The global electric vehicle market in 2009 was worth more than $26 billion, including more than $4.6 billion worth of associated power sources. This market is expected to grow at a compound annual growth rate (CAGR) of 18.5% between 2010 and 2015 under a consensus scenario. This will result in a $78 billion global market in 2015, along with a $7.6 billion power source market.
The plug-in HEVs segment will experience dramatic growth. This market is expected to increase at a compound annual growth rate (CAGR) of 81.6% under a consensus scenario, from a value of $500 million in 2010 to $9.9 billion in 2015.
The hybrid electric vehicles market is worth an estimated $19.3 billion in 2010 and is expected to reach $46.2 billion in 2015, a compound annual growth rate (CAGR) of 19.1% under a consensus scenario.
STUDY GOALS AND OBJECTIVES
Electric vehicles have been a commercial reality for more than 100 years. This report author’s grandfather owned a thriving business that provided Exide lead–acid battery packs to 1920s EV users. Shortly thereafter, inexpensive gasoline and an ever–increasing desire for performance ended widespread EV use. Oil shortages and an increased concern for the environment began to revive the industry in the 1970s, but wide adoption of various types of EVs always seemed just beyond the horizon––as soon as gasoline cost more than $1 a gallon, or $2, or $4; or as soon as batteries improved to the point at which they could power a car for 40 miles; or as soon as batteries could be recharged in less than 6 hours.
All these technological and market forces were resolved or exceeded, and during the first 5 years of the 21st century, the EV market began a slow, steady period of growth. The second 5 years saw widespread use of HEVs, the commercial production of pure battery–powered EVs in many niche markets, wide adoption of battery–powered scooters, and commercial–scale demonstrations of fuel cell vehicles.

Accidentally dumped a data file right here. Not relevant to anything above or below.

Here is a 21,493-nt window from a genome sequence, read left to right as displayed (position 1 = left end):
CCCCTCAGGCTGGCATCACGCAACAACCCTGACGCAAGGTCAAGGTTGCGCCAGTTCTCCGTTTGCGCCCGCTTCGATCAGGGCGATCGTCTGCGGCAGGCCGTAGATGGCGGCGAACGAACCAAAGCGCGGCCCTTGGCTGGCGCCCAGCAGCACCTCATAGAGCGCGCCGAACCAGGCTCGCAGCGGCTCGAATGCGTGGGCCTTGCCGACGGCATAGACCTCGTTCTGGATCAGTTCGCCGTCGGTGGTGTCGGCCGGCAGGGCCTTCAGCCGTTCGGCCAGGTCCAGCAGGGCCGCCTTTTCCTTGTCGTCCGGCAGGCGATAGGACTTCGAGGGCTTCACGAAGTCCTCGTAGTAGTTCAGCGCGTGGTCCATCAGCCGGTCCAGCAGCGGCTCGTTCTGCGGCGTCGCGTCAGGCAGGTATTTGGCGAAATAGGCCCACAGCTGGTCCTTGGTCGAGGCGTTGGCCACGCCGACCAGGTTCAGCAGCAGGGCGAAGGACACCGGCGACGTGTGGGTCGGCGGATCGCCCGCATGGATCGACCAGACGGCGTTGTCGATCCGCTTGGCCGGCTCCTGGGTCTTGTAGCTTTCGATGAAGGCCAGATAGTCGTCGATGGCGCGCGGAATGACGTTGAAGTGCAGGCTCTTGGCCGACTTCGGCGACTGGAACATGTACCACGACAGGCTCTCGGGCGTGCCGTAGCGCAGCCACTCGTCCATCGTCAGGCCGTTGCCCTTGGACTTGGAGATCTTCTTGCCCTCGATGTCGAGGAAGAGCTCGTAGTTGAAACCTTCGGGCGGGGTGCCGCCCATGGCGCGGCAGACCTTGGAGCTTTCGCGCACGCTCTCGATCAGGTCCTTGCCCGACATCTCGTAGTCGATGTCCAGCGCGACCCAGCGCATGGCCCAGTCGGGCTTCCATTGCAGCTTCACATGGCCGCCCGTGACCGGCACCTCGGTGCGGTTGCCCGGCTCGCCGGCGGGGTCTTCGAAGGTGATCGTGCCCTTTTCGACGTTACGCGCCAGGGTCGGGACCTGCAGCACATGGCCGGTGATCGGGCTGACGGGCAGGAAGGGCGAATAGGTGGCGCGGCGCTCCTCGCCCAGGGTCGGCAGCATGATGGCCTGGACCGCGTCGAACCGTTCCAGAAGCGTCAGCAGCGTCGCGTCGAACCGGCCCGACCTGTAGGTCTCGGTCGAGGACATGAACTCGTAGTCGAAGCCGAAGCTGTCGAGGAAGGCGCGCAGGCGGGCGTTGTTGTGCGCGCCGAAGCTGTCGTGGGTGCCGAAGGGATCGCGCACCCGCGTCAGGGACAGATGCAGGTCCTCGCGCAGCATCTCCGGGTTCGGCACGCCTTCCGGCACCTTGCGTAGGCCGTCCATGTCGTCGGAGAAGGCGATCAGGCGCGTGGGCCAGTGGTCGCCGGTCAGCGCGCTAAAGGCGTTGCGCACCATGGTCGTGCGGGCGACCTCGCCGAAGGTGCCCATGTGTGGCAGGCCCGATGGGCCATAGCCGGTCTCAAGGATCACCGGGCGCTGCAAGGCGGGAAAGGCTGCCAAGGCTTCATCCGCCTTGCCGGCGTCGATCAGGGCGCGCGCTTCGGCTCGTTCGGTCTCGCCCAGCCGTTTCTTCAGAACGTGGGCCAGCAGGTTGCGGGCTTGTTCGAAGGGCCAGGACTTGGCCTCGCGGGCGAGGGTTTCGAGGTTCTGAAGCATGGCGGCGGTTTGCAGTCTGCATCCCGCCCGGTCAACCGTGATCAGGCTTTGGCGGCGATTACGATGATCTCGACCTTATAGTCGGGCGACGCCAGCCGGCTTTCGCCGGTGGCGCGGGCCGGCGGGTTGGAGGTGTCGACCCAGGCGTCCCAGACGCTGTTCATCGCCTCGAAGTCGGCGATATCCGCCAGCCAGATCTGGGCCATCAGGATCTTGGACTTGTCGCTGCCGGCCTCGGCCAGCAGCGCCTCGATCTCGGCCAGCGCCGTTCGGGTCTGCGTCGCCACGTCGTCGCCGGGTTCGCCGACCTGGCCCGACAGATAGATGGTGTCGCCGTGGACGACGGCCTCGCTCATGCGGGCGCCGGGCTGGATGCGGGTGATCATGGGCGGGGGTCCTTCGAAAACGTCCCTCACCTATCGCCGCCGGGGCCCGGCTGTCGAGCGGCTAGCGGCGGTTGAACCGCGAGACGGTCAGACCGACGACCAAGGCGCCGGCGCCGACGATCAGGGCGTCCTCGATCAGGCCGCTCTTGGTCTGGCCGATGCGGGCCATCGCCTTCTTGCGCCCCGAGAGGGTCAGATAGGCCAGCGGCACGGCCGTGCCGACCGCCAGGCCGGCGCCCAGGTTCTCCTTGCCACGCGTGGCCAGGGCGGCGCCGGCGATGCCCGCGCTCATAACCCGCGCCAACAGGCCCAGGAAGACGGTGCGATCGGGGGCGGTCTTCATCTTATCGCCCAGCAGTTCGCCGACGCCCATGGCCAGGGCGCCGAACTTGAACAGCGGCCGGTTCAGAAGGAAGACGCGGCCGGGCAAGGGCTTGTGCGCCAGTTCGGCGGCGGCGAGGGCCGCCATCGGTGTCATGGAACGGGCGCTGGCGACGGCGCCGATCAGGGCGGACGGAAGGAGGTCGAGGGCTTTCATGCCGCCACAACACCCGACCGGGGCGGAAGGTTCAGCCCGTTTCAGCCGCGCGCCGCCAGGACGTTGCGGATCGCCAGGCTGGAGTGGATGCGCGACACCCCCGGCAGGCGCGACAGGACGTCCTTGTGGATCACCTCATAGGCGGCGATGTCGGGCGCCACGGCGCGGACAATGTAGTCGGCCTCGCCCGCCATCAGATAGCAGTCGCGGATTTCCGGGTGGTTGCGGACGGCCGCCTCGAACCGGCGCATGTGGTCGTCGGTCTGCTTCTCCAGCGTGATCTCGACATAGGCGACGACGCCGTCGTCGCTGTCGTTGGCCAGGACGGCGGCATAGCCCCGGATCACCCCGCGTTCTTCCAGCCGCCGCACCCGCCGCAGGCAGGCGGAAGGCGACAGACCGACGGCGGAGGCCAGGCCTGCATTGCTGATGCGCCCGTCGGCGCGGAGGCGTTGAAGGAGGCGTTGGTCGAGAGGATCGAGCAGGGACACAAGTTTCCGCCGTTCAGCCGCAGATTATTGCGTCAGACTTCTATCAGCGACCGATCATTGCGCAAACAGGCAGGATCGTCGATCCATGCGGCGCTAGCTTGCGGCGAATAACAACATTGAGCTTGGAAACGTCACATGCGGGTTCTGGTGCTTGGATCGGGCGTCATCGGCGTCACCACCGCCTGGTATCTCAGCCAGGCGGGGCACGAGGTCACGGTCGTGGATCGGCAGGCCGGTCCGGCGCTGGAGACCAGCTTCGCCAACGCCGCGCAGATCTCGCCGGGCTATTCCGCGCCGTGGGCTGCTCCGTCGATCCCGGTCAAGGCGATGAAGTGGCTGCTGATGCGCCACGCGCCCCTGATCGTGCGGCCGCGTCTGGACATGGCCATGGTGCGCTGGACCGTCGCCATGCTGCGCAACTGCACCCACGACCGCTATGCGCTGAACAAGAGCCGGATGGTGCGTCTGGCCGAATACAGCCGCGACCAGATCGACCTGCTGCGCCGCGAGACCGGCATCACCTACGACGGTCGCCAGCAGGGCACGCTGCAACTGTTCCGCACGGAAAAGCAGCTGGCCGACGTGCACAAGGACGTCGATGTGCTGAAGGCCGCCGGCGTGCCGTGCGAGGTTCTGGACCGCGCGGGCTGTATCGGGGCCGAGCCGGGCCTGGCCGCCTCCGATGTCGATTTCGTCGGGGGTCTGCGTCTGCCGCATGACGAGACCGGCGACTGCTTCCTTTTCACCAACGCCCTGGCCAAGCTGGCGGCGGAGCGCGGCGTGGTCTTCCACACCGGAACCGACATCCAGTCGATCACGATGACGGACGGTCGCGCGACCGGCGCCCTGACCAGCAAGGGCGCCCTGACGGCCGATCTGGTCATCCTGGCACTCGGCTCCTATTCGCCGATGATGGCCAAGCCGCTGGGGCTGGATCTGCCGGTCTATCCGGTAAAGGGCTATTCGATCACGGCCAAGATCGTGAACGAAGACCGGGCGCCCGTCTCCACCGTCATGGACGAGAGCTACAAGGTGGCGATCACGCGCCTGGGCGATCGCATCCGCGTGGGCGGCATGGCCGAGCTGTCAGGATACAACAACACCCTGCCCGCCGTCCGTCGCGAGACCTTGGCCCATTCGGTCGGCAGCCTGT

Soon it was determined that HEVs could be turned into “plug–ins” that could be recharged by both the vehicle’s internal combustion engine as well as a battery charger plugged into utility electric power. Of course, the original approach to the plug–in was a “pure” EV that had no internal combustion engine at all, just a motor and battery bank. But this new approach resulted in an entirely new class of vehicle –– the “plug–in hybrid electric vehicle” or PHEV that had many of the advantages of both battery power and internal combustion power.
In addition to pure EV automobiles, there are also growing niche markets for trucks, buses, smaller electric scooters or “Segway”–type vehicles. A whole new market for “low velocity” or “neighborhood electric vehicles” has developed, which includes General Motors’ (GM) Electric Networked–Vehicle (EN–V).
HEVs, PHEVs, and pure EVs can all be powered by electrochemical batteries and fuel cells, as well as potentially by capacitors and flywheels. Plug–in EVs can “charge up,” using electrical power generated during nighttime off–peak periods. In the early 1990s, this approach (known as “peak shifting” or “load leveling”) was seen as the optimal solution to electric utilities’ load–leveling dilemma. Since then, automakers have been reluctant to manufacture and market nonhybrid EVs. By the late 1990s, partially because of the introduction of advanced chargers, consumers began to switch to “quick–charge” approaches. Starting in California, and now throughout the U.S., Japan, and Europe, networks of conveniently located charging stations have been implemented.
REASONS FOR DOING THE STUDY